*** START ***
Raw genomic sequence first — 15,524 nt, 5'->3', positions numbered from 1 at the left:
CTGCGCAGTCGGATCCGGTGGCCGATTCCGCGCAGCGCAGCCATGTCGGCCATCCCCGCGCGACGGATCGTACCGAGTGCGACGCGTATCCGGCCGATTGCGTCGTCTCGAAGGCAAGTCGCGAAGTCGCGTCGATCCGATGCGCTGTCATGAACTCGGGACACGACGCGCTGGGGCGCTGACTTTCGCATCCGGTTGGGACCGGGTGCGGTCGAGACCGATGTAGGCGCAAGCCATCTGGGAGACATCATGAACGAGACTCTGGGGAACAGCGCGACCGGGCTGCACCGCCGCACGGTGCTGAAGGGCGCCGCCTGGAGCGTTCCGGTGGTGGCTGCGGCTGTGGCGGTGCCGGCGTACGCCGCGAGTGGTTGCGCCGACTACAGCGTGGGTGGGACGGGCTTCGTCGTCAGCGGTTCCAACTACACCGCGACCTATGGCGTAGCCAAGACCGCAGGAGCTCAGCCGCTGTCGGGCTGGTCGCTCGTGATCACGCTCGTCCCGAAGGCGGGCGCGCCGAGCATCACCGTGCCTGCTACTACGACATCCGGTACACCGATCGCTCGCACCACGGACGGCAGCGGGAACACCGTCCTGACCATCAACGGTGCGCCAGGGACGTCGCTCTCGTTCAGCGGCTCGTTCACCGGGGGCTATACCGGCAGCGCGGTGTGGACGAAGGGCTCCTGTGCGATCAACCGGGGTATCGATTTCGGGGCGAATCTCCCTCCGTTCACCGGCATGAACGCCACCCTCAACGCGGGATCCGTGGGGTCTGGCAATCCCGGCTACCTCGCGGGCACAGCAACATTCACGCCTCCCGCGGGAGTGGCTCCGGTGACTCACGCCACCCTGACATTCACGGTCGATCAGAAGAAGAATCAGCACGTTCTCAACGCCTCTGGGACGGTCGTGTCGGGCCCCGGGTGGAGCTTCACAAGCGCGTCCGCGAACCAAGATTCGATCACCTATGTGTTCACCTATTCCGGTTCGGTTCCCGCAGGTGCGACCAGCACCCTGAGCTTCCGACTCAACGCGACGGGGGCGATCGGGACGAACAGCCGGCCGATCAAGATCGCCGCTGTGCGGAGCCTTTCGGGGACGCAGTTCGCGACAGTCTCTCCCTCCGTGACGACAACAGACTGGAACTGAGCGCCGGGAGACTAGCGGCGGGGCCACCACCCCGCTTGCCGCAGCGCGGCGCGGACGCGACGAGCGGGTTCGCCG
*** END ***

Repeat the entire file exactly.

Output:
Raw genomic sequence first — 15,524 nt, 5'->3', positions numbered from 1 at the left:
CTGCGCAGTCGGATCCGGTGGCCGATTCCGCGCAGCGCAGCCATGTCGGCCATCCCCGCGCGACGGATCGTACCGAGTGCGACGCGTATCCGGCCGATTGCGTCGTCTCGAAGGCAAGTCGCGAAGTCGCGTCGATCCGATGCGCTGTCATGAACTCGGGACACGACGCGCTGGGGCGCTGACTTTCGCATCCGGTTGGGACCGGGTGCGGTCGAGACCGATGTAGGCGCAAGCCATCTGGGAGACATCATGAACGAGACTCTGGGGAACAGCGCGACCGGGCTGCACCGCCGCACGGTGCTGAAGGGCGCCGCCTGGAGCGTTCCGGTGGTGGCTGCGGCTGTGGCGGTGCCGGCGTACGCCGCGAGTGGTTGCGCCGACTACAGCGTGGGTGGGACGGGCTTCGTCGTCAGCGGTTCCAACTACACCGCGACCTATGGCGTAGCCAAGACCGCAGGAGCTCAGCCGCTGTCGGGCTGGTCGCTCGTGATCACGCTCGTCCCGAAGGCGGGCGCGCCGAGCATCACCGTGCCTGCTACTACGACATCCGGTACACCGATCGCTCGCACCACGGACGGCAGCGGGAACACCGTCCTGACCATCAACGGTGCGCCAGGGACGTCGCTCTCGTTCAGCGGCTCGTTCACCGGGGGCTATACCGGCAGCGCGGTGTGGACGAAGGGCTCCTGTGCGATCAACCGGGGTATCGATTTCGGGGCGAATCTCCCTCCGTTCACCGGCATGAACGCCACCCTCAACGCGGGATCCGTGGGGTCTGGCAATCCCGGCTACCTCGCGGGCACAGCAACATTCACGCCTCCCGCGGGAGTGGCTCCGGTGACTCACGCCACCCTGACATTCACGGTCGATCAGAAGAAGAATCAGCACGTTCTCAACGCCTCTGGGACGGTCGTGTCGGGCCCCGGGTGGAGCTTCACAAGCGCGTCCGCGAACCAAGATTCGATCACCTATGTGTTCACCTATTCCGGTTCGGTTCCCGCAGGTGCGACCAGCACCCTGAGCTTCCGACTCAACGCGACGGGGGCGATCGGGACGAACAGCCGGCCGATCAAGATCGCCGCTGTGCGGAGCCTTTCGGGGACGCAGTTCGCGACAGTCTCTCCCTCCGTGACGACAACAGACTGGAACTGAGCGCCGGGAGACTAGCGGCGGGGCCACCACCCCGCTTGCCGCAGCGCGGCGCGGACGCGACGAGCGGGTTCGCCG